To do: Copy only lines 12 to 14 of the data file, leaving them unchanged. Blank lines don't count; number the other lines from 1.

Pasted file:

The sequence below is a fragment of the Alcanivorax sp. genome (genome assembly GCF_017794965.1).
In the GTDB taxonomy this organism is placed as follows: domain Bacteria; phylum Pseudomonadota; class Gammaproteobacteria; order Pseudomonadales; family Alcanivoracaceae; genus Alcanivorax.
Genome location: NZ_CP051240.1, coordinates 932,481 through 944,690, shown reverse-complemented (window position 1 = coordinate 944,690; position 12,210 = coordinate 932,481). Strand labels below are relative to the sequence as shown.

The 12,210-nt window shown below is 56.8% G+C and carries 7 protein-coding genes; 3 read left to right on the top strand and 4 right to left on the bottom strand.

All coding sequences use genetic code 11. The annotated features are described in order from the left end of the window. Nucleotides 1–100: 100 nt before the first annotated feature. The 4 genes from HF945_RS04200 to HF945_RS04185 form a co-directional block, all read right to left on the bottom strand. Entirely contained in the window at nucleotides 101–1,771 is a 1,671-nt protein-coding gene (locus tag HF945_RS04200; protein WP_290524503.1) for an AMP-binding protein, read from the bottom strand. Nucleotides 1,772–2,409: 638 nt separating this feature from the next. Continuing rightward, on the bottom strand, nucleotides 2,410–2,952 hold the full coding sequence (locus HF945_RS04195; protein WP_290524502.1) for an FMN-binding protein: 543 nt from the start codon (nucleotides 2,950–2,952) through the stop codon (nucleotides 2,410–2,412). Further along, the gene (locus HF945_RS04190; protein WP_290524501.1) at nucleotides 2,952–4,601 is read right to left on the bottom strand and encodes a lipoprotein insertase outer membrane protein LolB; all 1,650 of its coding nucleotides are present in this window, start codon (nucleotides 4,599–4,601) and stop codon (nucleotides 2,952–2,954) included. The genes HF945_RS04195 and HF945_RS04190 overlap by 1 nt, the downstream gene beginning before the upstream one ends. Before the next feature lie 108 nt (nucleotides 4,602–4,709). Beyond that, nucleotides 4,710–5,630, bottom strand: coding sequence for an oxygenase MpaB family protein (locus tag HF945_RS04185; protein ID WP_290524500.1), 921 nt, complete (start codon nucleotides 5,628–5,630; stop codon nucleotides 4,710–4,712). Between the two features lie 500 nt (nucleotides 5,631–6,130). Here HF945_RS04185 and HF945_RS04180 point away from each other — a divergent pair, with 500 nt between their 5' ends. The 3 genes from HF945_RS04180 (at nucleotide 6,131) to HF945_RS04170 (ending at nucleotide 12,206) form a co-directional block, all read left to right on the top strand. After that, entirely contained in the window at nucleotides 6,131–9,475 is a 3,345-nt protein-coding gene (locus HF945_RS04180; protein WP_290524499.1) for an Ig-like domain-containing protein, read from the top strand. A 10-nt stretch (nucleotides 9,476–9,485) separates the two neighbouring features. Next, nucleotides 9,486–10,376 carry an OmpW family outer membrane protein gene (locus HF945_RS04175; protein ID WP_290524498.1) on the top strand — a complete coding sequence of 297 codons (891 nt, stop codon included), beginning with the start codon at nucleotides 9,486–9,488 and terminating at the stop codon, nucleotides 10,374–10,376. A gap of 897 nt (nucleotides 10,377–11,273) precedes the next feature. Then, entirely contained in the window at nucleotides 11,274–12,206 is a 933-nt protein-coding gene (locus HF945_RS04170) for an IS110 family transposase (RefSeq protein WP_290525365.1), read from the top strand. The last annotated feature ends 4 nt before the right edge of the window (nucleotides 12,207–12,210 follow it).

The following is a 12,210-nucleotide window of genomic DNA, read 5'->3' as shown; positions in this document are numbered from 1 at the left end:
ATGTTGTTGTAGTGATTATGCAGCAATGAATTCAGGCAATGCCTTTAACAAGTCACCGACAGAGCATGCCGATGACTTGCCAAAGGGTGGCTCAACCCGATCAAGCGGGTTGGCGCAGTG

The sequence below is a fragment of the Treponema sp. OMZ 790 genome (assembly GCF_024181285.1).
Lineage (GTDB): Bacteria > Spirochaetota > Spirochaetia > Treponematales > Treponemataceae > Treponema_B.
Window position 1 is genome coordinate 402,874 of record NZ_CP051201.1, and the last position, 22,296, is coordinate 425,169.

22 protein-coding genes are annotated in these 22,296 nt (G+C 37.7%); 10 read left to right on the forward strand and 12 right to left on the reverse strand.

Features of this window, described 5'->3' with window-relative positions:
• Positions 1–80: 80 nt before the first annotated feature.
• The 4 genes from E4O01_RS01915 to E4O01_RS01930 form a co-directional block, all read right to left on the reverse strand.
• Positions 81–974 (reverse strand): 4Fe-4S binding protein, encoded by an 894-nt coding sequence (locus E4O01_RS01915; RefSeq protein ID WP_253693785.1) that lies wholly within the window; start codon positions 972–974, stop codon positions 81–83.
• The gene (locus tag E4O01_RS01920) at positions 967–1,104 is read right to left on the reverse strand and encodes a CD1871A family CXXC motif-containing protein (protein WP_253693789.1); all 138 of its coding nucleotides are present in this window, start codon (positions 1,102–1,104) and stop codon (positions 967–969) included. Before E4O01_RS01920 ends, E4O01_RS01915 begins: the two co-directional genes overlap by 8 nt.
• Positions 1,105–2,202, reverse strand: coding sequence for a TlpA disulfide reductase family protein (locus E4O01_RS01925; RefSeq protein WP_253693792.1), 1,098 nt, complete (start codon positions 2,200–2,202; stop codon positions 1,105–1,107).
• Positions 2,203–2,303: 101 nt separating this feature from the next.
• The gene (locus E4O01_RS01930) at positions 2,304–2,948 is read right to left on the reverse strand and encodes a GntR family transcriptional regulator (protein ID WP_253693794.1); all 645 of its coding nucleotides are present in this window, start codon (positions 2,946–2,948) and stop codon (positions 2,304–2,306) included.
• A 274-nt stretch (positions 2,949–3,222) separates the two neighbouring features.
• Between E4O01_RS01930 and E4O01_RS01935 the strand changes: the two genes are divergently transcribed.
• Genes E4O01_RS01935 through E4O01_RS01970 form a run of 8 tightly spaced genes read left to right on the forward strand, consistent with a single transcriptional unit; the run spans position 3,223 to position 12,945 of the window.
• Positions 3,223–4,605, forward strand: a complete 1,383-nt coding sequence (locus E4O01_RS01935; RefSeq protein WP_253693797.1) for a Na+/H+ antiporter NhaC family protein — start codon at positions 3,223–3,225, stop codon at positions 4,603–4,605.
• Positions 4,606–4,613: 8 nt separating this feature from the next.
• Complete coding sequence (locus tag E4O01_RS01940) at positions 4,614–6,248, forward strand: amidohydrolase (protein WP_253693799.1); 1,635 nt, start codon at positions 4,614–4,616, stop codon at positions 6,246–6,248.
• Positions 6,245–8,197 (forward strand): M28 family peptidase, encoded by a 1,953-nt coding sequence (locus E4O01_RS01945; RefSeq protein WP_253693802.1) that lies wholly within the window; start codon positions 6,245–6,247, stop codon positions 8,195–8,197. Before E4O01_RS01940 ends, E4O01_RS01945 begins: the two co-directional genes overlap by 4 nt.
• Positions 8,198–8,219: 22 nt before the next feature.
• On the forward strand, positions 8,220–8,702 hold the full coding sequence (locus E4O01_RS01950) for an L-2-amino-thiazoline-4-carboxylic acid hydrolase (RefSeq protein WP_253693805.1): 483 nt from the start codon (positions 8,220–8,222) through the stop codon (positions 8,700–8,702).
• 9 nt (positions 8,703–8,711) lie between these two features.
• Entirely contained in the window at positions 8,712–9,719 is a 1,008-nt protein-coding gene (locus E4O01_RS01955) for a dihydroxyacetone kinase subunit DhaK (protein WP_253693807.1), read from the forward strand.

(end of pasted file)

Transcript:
Features of this window, described 5'->3' with window-relative positions:
• Positions 1–80: 80 nt before the first annotated feature.
• The 4 genes from E4O01_RS01915 to E4O01_RS01930 form a co-directional block, all read right to left on the reverse strand.